Streets | Theater Critic's Choice | Chicago Reader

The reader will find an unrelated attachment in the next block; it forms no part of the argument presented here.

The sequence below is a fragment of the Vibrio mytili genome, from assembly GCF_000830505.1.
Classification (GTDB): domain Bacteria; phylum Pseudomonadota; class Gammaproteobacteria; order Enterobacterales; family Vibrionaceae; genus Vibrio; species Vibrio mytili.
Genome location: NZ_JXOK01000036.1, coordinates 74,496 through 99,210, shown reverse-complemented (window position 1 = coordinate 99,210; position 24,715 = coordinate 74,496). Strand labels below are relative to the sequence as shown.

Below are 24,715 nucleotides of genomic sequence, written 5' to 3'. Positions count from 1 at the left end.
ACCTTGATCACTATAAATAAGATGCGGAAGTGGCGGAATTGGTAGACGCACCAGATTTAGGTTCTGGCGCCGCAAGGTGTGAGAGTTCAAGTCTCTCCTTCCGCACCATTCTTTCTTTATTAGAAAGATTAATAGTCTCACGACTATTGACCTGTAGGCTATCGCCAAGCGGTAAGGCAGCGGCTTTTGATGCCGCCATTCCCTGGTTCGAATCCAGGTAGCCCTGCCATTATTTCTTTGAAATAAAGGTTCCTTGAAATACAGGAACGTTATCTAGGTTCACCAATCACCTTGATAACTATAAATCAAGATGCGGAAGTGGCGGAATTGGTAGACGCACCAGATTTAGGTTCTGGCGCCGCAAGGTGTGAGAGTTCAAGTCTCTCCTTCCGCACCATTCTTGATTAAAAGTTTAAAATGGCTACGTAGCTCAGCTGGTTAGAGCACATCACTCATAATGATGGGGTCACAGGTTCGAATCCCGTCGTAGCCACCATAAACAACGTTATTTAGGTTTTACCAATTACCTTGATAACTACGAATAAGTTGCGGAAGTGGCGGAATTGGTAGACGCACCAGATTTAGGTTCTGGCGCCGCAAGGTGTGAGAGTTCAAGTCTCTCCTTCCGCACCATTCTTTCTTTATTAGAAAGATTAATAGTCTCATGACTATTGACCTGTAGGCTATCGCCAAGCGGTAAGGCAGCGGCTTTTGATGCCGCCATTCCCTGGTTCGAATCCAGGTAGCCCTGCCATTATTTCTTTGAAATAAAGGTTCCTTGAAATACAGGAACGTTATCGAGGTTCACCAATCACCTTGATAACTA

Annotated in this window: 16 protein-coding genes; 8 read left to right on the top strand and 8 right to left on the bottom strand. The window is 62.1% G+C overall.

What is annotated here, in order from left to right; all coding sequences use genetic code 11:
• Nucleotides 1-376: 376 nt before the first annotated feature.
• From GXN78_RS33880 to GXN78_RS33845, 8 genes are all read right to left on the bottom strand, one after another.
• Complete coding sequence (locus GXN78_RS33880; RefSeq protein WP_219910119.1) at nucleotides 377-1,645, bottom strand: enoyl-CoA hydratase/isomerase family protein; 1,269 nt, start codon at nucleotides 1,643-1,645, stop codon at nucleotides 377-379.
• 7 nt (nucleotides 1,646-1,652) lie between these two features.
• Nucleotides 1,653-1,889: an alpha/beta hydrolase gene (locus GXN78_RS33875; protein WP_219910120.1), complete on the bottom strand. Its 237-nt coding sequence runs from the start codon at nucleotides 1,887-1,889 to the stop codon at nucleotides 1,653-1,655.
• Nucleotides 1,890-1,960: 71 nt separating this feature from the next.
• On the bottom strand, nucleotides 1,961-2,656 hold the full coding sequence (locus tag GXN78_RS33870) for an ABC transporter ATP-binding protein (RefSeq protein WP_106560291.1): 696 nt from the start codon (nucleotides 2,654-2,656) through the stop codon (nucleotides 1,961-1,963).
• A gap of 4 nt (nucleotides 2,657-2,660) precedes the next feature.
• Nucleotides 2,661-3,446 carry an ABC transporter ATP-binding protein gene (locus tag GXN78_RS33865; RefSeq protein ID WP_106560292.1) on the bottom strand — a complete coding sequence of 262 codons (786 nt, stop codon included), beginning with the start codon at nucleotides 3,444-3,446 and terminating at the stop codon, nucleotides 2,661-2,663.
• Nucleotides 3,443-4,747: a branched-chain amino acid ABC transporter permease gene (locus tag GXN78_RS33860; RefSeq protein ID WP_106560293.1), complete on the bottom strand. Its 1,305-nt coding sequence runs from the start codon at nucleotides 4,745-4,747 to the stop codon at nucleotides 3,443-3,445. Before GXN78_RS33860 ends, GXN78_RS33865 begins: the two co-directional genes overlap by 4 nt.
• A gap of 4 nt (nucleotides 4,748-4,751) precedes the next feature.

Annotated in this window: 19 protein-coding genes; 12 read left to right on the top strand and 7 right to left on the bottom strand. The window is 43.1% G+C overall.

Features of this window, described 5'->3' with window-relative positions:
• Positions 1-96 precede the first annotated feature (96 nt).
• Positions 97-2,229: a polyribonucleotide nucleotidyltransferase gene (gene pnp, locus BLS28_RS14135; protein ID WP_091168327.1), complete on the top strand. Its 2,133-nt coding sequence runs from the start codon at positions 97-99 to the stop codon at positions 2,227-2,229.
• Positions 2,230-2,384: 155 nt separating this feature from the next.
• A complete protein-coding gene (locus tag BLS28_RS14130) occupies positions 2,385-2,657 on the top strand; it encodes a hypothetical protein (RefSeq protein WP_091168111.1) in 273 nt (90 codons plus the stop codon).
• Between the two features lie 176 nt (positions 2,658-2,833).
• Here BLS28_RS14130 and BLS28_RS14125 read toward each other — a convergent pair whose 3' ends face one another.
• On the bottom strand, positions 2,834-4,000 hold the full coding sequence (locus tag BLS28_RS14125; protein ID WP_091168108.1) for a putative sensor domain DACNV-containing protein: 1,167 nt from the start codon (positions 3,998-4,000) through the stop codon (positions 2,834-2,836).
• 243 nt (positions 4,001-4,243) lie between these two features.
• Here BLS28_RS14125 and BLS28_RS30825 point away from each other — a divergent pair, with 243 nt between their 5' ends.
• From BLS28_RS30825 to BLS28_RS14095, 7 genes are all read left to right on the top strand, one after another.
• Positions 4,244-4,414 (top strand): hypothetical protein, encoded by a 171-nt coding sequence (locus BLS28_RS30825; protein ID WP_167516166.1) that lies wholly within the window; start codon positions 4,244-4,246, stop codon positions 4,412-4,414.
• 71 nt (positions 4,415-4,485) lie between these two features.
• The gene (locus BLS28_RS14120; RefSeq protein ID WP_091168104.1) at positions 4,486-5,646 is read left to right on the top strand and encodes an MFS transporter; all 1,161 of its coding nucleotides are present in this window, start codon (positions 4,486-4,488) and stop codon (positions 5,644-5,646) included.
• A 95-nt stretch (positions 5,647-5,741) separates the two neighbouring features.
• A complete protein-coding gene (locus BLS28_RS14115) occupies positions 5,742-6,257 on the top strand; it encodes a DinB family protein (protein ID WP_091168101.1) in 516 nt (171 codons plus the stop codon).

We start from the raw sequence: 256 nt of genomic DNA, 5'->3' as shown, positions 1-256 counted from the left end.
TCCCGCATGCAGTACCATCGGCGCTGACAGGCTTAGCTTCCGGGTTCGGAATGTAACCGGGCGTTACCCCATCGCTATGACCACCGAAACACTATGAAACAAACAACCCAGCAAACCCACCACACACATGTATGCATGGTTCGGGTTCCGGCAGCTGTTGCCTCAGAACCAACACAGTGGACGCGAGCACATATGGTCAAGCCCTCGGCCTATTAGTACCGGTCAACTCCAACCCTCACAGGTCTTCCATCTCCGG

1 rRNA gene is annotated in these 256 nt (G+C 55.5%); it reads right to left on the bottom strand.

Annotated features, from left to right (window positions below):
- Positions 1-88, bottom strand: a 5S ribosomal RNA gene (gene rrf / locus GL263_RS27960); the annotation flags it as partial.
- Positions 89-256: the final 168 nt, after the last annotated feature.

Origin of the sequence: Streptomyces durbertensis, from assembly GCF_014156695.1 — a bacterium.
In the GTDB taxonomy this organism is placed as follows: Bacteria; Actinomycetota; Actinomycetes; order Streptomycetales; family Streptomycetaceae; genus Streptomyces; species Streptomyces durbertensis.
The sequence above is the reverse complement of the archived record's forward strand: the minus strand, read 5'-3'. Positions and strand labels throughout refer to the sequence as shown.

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Crammed with the cheapest of cheap thrills, UK garage is the genre for the ADD generation--flavorless faux dub, meathead drum 'n' bass, nattering techno, and thuggish rap, all in one glossy, trashy package. But London garage MC Mike Skinner, aka the Streets, has smoothed over the drum 'n' bass, ditched the techno, and just generally chilled the fuck out. Granted, it took him a few years to get it right: Skinner's full-length debut, 2002's Original Pirate Material, zoomed around so much it made me dizzy. But his latest, A Grand Don't Come for Free (Vice), is a hip-hopera of sorts, held together by his warm, witty, obsessively detailed stream-of-consciousness storytelling. He loses his savings and meets a lady in the first two tracks, then crushes on her so hard the rest of the world goes fuzzy; next thing you know he's sitting around getting high while she's at work, they're fighting over dumb shit, and he's cheating on her. The sound track is on the same emotional roller coaster as the story, gentle when he's about to break down and rip-roarin' when he's angry--and as a bonus you get sensitive boy-band backing vocals and a song with the word "twat" in the title. (Come on, who doesn't love the way Brits say "twat"?) "Get Out of My House" is particularly funny--the woman playing his special lady goes postal on his lazy ass and he can barely get a word in edgewise. Still, I suspect the fake-ID set will feel let down, since the new record isn't nearly as bangin' or ridiculous as Original Pirate Material. Then again, I've already heard it blasting at Urban Outfitters--maybe the kids will learn to appreciate it. $15, 18+. Wednesday, June 23, 9 PM, Metro, 3730 N. Clark; 773-549-0203 or 312-559-1212.

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